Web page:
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Author Topic: Breeding Lavender Ameraucanas to black, blue or both?  (Read 1344 times)

Kristin Kelley

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Breeding Lavender Ameraucanas to black, blue or both?
« on: February 04, 2017, 12:05:26 PM »
I have a flock of lavender Ameraucanas ordered from Paul Smith last spring.  Out of 20 I've culled down to 5 good looking hens and one rooster.  I want to increase genetic diversity and focus my efforts on my lavenders only. 

I have a pen of blue and black Ameraucanas that are great quality but I'm wanting to discontinue breeding due to limited space.  I've read that Lavender can be crossed with black to create splits and improve feather quality in the second generation. Can this be done with breeding lavender to blue?  I'm only focusing on lavender and would be breeding the lavender/blue splits back to lavender.  Any feedback would be appreciated.

Paul

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Re: Breeding Lavender Ameraucanas to black, blue or both?
« Reply #1 on: February 04, 2017, 05:18:27 PM »
  You do NOT want to use blue with self blue, incorrectly called lavenders.  The two blues (blue and self blue) are totally different genetically and will clash.  Use only blacks to cross into the self blues, which will create a black chick with a lavender gene, called a split.  Then a split may be used with the self blues producing 50% self blue chicks and 50% splits on the average hatch.  Two splits can be mated which will produce (on the average)-50% splits, 25% self blues and 25% pure blacks.  The splits and the blacks from this mating are the same color and can only be determined which they are by test mating them.  This is done by mating to a self blue.  If a self blue chick is produced then the parent being tested is a split.  If only black chicks are hatched, the black parent isn't a split-it has to be a black.  Hope this helps and that the chicks turned out good!
Paul Smith

Kristin Kelley

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Re: Breeding Lavender Ameraucanas to black, blue or both?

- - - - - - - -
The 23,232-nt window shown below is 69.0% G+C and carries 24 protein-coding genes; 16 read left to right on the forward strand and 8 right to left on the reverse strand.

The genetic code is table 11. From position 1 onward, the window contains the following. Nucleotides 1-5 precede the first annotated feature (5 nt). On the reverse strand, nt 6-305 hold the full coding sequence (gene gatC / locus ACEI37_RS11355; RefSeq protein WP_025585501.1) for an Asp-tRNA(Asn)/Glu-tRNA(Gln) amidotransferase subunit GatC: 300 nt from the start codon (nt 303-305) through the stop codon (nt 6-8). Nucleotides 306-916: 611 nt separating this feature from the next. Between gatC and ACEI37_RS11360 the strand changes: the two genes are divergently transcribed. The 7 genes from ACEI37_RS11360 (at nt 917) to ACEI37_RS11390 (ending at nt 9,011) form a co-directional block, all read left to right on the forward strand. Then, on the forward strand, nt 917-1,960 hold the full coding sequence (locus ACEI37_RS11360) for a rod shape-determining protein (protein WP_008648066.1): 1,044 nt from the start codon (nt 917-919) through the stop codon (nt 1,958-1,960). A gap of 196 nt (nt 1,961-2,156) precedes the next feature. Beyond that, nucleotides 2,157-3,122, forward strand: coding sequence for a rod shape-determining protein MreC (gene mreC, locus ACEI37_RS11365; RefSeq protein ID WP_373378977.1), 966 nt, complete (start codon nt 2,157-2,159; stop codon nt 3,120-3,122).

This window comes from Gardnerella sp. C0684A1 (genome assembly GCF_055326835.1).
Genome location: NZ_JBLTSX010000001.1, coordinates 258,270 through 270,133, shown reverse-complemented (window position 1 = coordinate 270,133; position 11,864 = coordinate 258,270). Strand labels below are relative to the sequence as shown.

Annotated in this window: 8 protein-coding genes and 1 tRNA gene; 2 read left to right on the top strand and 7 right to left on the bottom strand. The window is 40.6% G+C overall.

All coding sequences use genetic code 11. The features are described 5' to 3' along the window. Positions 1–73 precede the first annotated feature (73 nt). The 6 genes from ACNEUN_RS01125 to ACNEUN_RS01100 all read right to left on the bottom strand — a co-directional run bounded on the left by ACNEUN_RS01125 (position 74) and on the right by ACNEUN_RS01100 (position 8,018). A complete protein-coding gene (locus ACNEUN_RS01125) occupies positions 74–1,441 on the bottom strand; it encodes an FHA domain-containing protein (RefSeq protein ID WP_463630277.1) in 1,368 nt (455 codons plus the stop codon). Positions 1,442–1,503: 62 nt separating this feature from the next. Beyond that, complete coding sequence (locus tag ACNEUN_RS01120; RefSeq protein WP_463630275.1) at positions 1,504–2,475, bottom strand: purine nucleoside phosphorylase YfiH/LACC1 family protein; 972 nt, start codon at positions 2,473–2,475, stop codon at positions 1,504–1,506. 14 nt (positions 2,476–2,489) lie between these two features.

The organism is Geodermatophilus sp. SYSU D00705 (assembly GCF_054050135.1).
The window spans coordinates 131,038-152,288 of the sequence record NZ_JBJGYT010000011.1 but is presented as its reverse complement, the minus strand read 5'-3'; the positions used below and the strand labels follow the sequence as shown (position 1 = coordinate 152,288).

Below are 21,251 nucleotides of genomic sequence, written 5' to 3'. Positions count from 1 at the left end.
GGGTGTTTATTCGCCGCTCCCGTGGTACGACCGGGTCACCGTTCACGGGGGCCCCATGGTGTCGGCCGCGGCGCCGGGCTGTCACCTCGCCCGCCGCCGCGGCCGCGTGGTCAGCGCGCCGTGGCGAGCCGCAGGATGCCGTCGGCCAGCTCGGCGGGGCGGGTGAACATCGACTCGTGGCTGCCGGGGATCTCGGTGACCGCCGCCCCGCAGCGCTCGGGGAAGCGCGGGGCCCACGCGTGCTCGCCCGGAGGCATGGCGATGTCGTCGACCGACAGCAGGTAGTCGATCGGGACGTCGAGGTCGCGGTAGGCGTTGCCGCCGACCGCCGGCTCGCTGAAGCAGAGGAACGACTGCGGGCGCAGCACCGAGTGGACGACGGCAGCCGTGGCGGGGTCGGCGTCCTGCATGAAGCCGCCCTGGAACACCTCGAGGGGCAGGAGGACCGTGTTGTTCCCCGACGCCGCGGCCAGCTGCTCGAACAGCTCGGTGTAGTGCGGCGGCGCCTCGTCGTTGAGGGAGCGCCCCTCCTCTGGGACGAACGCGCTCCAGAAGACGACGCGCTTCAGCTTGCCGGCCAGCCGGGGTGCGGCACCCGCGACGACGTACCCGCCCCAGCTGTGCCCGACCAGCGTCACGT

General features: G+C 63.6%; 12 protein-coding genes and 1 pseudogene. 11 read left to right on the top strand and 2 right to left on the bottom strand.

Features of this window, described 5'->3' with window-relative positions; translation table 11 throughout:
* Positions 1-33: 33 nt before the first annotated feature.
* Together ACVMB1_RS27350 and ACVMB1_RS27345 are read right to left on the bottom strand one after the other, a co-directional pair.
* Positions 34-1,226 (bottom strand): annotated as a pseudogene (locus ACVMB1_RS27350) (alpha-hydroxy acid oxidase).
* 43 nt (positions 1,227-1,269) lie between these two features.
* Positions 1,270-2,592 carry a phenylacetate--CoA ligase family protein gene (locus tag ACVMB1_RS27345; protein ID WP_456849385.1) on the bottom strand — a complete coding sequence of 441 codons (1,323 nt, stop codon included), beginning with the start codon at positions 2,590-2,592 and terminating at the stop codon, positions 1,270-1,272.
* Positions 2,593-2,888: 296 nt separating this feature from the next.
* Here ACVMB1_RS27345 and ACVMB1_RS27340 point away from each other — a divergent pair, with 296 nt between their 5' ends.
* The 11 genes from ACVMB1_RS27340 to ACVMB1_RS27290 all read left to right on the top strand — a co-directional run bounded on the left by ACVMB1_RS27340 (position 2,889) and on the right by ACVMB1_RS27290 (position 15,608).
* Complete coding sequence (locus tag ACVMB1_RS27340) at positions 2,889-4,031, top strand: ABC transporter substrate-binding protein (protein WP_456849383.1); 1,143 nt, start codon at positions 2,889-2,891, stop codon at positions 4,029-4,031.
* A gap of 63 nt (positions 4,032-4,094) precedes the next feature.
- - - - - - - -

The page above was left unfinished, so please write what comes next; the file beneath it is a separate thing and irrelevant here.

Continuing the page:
« Reply #2 on: February 04, 2017, 09:30:18 PM »
Thanks Paul, that definitely helps.  I'll only cross to black.

Don

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Re: Breeding Lavender Ameraucanas to black, blue or both?
« Reply #3 on: February 06, 2017, 10:59:24 AM »
Kristen,  The White, Self Blue and Black are all supposed to be based on the 'E' Extended black gene.  The Blues are bred back to black on a regular basis even though some think that they should only be bred Blue to Blue.  You can find discussions about this on the forum.  Blacks are thought to be best to be 'E' with a 's' Gold gene.  Blues are thought to be bred to be 'S' silver gene, and most agree that they should be based on 'Er' as well.  If if you cross Self Blue with black, try to make sure that the black is 'S' Silver based.  Otherwise you might inherit a gold cast to the Self blue offspring.  There are a lot of folks that are working with Self Blue now that will be glad to help if you have more questions.   They are a great color,  Good Luck!
Don Cash
" No word was ever as effective as a rightly timed pause."  Mark Twain

Sherry Klaus

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Re: Breeding Lavender Ameraucanas to black, blue or both?
« Reply #4 on: February 25, 2017, 11:20:05 PM »
So the silver gene from a black that you would use to create for breeding to your Self-blue comes from ??

Don

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Re: Breeding Lavender Ameraucanas to black, blue or both?
« Reply #5 on: February 27, 2017, 09:32:04 AM »
Sherry,  The underlying Silver or Gold genes are not obvious in the solid colors unless they display some leakage and that's not something you want to introduce into your line.  You may get leakage when you cross lines anyway but that is another issue.   

The best Black lines are based on the Gold color, and the best blues are based on the Silver color.   If You intend to use a black male, you might be able to find a Black male out of a Good Blue line that carries the silver genes.  There are a couple of breeders that are very careful to keep their blue/black lines separate.   Alternately, if you have a nice clean Self Blue male that carries a silver rather than gold in the hackle, you can use him with black females.  The females from this cross will carry the silver from the male as its a sex-linked gene.  Then you can use the new pullets with their father again.  This should get you about half Self Blues, half splits again, with both sexes that carry Silver.  This should help to reduce the gold or straw colored hackles that happen in the Self Blue offspring.           That would be my direction, some others feel free to chime in if they have had some other experiences or can point Sherry to a line of birds that they would recommend. 
Don Cash
" No word was ever as effective as a rightly timed pause."  Mark Twain